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Treasures: Victims Voice, Safe Justice and Lemonade

September 8, 2009

The first is Safe Justice, whose purpose is “to empower, support and help victims to process and deal
with issues arising from the Victim/Offender Trauma Bond they have developed with someone
who has hurt them.”

The premise is that if this is not done well, the relationship can continue in an unhealthy way for the victim. Those who seek a safe way to a good resolution are offered a Victim Guide, a person who helps victims understand what they seek in communicating with the offender and who helps them determine a fitting method of interaction.

Some of these methods are familiar to restorative justice practitioners: conferences, mediation, etc. Others include exchange of letters or negotiation of an agreement about how the encounter will take place. There is no cost for this service.

The second is Lemonade, a website dedicated to victim resilience. It is here that we first meet Wilma Derksen, a survivor of homicide and the Director of Victims Voice.

Many people will know Wilma because of her excellent work in North America, and because of her accounts of the killing of Candace, her daughter. The 13-year-old disappeared while walking home from school in November 1984. Her body was found six weeks later, frozen and bound. No one was arrested for the crime until February 2008.

For nearly a quarter of a century, Wilma and her family had tried to come to terms with this devastating loss. Wilma’s work with Victims’ Voice was both an expression of what she had learned on that journey as well as part of the journey itself.

For those who have not read her book “Confronting the horror: The aftermath of violence”, Lemonade has a section reviewing 15 elements of damage that violent crime does to victims and survivors. These are the lemons. The purpose of the site is to recount stories of those who are able to make lemonade out of those lemons.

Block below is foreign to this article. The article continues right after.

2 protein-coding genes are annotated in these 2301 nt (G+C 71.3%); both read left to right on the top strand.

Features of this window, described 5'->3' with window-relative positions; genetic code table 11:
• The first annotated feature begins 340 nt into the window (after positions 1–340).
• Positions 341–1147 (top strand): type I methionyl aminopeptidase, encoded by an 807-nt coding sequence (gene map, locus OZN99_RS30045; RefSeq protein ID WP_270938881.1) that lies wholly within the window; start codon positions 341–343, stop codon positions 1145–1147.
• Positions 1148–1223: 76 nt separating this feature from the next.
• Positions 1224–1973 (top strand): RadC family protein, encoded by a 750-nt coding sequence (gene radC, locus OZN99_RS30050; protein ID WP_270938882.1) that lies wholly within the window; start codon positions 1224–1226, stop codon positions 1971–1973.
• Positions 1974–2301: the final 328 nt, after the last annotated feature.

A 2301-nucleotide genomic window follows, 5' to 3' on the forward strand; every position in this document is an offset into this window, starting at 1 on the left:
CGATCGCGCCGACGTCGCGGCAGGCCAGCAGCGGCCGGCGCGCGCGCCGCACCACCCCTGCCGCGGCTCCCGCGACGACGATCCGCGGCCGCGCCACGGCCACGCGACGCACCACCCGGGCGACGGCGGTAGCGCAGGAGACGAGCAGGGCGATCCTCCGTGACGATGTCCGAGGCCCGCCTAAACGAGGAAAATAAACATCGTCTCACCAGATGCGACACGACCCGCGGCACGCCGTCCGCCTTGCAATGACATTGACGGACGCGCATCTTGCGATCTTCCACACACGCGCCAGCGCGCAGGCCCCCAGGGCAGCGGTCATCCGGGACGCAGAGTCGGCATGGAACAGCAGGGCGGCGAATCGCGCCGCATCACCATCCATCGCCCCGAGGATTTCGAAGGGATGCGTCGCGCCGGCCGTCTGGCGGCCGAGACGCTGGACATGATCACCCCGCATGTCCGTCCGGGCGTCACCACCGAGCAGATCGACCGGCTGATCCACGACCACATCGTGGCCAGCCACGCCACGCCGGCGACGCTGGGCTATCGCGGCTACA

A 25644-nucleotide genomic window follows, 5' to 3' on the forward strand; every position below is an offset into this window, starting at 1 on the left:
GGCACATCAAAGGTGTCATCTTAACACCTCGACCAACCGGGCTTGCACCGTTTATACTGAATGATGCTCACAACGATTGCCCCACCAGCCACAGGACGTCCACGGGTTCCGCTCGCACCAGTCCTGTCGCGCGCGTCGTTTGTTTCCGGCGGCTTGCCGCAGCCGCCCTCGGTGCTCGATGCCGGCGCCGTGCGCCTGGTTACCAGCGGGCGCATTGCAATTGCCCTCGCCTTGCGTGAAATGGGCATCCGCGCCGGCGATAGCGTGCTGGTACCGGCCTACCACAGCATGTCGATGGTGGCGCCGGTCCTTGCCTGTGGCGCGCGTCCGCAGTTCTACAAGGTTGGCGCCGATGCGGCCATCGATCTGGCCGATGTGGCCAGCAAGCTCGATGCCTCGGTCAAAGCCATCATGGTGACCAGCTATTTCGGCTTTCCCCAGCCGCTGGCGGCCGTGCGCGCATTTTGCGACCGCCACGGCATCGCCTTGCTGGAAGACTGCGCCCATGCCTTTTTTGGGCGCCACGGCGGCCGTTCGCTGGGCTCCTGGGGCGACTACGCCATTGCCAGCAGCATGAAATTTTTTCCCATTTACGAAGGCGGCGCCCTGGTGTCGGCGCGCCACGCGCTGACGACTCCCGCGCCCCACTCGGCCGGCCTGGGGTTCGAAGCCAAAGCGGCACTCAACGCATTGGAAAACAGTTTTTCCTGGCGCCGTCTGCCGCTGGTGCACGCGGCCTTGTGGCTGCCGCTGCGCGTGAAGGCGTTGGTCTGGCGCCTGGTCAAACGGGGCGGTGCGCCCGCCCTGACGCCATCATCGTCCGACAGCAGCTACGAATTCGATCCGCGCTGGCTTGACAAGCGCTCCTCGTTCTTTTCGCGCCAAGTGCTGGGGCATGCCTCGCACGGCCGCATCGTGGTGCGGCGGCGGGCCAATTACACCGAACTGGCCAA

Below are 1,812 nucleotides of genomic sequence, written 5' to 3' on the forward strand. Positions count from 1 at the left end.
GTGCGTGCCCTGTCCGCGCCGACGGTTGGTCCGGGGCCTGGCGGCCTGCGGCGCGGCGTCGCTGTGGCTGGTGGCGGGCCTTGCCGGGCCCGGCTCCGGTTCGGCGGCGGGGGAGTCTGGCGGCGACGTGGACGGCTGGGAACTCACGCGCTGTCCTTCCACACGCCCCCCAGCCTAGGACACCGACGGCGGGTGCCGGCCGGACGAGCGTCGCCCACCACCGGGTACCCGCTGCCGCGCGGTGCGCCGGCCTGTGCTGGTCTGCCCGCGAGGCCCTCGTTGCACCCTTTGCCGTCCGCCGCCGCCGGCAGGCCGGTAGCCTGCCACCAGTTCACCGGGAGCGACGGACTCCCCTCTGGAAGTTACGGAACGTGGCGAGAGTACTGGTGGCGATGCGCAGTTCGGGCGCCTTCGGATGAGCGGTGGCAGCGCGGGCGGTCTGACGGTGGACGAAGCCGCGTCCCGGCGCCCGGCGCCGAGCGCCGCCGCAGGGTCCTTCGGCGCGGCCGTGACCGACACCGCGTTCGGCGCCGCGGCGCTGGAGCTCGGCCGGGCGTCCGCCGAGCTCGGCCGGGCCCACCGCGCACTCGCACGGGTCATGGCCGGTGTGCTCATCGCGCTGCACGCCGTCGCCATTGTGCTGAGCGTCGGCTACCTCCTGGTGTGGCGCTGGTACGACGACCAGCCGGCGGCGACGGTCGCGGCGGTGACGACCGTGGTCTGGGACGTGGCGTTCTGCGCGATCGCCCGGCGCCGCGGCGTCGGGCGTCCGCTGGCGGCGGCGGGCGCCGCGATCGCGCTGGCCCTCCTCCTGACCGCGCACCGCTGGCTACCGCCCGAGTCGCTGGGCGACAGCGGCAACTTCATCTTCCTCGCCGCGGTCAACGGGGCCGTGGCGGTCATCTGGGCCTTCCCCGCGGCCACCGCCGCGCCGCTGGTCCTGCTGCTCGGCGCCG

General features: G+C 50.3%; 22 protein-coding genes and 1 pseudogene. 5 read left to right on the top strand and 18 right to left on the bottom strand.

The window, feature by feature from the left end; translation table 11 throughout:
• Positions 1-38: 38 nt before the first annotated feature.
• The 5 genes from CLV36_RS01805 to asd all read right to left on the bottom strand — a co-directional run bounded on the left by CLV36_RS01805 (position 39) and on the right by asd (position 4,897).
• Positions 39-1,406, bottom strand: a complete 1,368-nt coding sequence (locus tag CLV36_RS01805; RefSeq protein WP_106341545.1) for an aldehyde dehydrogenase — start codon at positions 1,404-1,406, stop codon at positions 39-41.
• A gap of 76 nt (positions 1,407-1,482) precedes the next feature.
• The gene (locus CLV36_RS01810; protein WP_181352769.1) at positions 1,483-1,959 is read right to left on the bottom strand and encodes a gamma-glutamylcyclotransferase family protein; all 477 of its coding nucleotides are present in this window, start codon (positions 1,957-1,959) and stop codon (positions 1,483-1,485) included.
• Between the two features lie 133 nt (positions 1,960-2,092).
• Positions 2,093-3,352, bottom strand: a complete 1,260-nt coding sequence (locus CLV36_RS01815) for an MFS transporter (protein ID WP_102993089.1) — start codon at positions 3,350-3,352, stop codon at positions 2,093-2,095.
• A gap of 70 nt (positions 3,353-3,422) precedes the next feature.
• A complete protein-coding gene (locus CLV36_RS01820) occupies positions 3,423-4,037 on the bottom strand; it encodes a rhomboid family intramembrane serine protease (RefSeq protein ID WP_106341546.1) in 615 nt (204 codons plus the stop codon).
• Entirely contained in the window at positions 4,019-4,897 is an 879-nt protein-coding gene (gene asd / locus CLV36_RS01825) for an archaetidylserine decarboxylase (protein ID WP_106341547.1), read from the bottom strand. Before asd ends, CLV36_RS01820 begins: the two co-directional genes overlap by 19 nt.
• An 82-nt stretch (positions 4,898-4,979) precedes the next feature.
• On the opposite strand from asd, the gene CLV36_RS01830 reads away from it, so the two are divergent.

Several writers use this site as a personal blog, sharing their insights and experiences in a compelling way. Wilma’s is particularly powerful because it began at roughly the time that she and her family were informed that with better DNA analysis testing the police had identified a suspect in Candace’s murder.

Wilma’s writing is powerful and insightful. It is honest. She has frequently stated her intention to forgive Candace’s killer, but now that someone has been accused of the crime her feelings are ambivalent — she chooses to forgive but finds it is not easy. A recurring question in her entries is the question she has been frequently asked in the past “If they caught the man, would you meet with him.” Her honest reply is “I don’t know.”

When you have 45 minutes or an hour, go to Wilma’s blog on Lemonade, called Bittersweet. Think about what it would be like to have 25-year-old wounds reopened by the commencement of court proceedings. You will find yourself wanting to support her in prayer and best wishes.



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